“I’ve got a file that thick I could have brought,” said Tim Allard, holding his index finger and thumb a few inches apart. “I didn’t bring it — fresh beginning,” he said as he wiped his hands together.

Fraternity representatives, administrators and Gorham Police and community members met last Thursday in Gorham for the first time since fraternity behavior came under fire last fall, prompting USM to establish behavioral guidelines for off-campus student organizations.

Unlike the meetings in the fall, this wasn’t called as a reaction to any specific issue. Joe Austin, dean of student life, said it’s important to maintain the relationship between the fraternities with off-campus housing and their neighbors, sustaining good behavior. Tim and Jo Ann Allard were the only neighbors who attended the meeting. The Allards live on Preble Street, where two fraternities are housed. However, Austin stressed it didn’t necessarily mean everyone else is content and said he didn’t want the fraternities to become complacent as a result of the positive meeting.

Austin said behavior issues tend to rise at this time of year, when the weather begins to improve. “I worry this time of year that the wheels are gonna come off,” he said. “We want to try to stay on top of this issue.”

Austin discussed the importance of establishing a pattern of good behavior by reaching benchmarks throughout the year. He said the next order of business is to write up forms the fraternities have to fill out to host off-campus events, like parties. As part of the behavioral guidelines, off-campus student organizations must inform the USM administration, town and university police at least two days before an event. Right now the form they fill out is for on-campus events. Chris O’Connor, assistant dean of student life, said the form needs to be tweaked because not everything is applicable and more people need to be notified for off-campus events.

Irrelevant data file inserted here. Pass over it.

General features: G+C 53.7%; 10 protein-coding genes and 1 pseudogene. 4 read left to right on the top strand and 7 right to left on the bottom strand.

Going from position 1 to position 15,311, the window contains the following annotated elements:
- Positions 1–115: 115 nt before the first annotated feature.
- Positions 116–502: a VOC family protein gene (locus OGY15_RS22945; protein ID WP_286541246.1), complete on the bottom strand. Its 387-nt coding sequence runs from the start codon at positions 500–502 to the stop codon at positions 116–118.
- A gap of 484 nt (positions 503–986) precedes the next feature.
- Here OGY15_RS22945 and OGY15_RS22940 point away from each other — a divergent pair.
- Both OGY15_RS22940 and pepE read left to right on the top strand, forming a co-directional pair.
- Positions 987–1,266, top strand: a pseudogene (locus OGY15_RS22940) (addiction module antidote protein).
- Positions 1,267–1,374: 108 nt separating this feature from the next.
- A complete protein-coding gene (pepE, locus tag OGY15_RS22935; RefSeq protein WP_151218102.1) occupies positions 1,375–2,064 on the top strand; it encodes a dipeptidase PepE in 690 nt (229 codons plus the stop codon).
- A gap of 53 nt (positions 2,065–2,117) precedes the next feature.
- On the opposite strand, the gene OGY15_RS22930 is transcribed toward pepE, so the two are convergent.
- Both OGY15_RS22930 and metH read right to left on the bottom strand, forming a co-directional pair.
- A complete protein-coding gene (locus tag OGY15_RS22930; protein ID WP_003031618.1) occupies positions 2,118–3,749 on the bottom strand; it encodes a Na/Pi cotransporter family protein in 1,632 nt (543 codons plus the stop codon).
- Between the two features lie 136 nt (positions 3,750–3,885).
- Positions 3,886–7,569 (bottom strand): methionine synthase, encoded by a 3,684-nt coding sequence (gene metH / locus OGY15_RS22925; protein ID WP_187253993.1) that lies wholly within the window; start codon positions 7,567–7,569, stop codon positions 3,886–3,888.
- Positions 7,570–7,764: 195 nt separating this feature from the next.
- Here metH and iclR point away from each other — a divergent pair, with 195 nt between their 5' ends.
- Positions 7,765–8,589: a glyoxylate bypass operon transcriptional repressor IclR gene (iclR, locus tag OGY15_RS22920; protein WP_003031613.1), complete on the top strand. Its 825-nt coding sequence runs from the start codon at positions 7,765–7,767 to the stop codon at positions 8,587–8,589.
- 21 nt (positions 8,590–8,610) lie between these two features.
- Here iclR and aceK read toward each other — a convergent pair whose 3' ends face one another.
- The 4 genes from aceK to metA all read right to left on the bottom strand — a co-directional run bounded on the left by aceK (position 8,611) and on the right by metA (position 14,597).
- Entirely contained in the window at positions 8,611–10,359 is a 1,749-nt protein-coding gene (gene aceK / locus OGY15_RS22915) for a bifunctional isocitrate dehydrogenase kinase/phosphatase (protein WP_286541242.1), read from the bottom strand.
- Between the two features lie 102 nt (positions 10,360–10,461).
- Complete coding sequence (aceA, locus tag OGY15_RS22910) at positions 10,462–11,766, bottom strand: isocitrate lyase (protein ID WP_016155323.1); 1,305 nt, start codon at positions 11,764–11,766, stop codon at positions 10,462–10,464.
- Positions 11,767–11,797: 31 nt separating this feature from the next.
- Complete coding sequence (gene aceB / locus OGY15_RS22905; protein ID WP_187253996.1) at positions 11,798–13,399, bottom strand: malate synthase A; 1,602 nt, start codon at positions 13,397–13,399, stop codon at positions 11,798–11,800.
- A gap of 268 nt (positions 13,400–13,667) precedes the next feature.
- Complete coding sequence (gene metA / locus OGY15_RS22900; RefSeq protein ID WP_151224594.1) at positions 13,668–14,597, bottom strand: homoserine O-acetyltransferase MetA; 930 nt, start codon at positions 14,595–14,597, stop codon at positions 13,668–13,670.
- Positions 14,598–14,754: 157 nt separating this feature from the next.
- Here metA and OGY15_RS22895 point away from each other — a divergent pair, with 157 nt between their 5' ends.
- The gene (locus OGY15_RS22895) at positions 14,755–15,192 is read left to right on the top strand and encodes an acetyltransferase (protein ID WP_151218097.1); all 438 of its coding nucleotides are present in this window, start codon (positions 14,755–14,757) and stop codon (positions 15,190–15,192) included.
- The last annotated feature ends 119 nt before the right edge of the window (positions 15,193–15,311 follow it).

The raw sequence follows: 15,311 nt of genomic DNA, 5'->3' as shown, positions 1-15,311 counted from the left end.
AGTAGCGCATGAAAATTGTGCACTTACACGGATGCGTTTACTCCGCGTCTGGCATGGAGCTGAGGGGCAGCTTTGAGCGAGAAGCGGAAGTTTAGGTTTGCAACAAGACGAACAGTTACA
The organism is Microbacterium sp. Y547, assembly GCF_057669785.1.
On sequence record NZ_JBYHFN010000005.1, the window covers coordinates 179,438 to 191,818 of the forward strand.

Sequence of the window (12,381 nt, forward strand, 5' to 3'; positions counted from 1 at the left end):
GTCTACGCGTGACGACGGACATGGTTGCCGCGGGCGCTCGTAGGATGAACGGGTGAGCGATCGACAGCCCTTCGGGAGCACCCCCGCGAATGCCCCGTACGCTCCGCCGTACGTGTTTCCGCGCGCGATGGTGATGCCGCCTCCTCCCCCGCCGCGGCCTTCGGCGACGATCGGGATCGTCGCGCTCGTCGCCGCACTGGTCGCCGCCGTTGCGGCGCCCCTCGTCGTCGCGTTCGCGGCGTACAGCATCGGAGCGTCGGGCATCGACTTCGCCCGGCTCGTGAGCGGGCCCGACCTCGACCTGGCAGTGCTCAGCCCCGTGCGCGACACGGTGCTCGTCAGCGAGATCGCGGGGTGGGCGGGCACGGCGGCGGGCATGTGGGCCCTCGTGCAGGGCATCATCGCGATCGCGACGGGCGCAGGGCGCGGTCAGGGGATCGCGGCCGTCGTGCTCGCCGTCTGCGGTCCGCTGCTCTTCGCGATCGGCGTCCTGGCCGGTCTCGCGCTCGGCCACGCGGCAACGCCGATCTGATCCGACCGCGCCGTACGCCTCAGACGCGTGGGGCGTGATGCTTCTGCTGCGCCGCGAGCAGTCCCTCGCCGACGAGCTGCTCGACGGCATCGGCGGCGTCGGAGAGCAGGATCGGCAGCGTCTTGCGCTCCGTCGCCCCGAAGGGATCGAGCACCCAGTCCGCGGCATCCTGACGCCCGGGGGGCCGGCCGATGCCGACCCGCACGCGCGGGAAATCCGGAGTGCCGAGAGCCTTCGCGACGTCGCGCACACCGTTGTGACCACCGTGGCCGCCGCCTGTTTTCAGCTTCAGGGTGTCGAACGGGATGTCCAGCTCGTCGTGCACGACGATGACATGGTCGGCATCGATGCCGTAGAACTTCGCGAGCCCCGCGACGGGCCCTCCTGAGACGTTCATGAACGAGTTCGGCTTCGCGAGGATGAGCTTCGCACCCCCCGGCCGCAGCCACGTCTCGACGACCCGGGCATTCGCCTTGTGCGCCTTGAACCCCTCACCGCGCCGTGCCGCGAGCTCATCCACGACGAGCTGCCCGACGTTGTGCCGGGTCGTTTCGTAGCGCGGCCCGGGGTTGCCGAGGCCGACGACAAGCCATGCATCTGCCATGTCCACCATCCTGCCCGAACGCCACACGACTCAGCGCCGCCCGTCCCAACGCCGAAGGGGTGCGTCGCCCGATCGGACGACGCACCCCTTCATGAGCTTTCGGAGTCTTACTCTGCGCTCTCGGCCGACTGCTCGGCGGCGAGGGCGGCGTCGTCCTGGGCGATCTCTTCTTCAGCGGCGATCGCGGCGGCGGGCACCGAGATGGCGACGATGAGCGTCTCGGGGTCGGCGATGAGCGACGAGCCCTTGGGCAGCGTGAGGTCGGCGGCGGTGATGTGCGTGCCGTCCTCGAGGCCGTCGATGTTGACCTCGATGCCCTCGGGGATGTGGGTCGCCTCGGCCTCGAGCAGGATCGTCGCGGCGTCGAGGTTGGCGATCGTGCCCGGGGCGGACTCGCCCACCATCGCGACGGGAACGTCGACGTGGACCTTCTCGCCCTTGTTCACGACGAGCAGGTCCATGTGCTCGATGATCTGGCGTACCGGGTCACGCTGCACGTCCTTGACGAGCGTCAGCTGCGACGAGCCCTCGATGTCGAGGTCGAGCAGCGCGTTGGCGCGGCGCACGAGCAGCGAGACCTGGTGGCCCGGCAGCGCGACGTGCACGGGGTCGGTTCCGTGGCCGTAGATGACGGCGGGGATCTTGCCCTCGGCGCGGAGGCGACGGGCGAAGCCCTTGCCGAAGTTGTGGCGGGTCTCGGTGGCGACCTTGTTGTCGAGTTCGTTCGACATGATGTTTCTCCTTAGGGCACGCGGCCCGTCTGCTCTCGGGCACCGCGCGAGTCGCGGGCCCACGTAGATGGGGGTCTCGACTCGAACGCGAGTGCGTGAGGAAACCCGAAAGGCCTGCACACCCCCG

Allard said it’s important to know about the event in advance. “It’s nice to know the number of people at event before [it happens]. It gives us that heads up,” he said.  O’Connor and Austin both highlighted the need to teach the behavioral guidelines to new fraternity members in order to maintain a tradition.

“We’re trying to preach to them [that] they have to step up and keep doing the rules,” said Ryan Dyer from Phi Kappa Sigma.

John Turner, Delta Chi president, said there’s been “huge improvement” since the guidelines were established.

Allard has also seen an improvement in behavior. “Preble Street and the fraternities aren’t known as a party place outside of town,” he said. “Kids are starting to get the idea that they can’t run wild anymore.”

Austin supported an idea to hold leadership retreats for the new leaders of the fraternities each year to instruct them about the guidelines. “You’re stewards of your fraternities. You need to look at what’s going to happen during the future,” Austin said to

the fraternity leaders.


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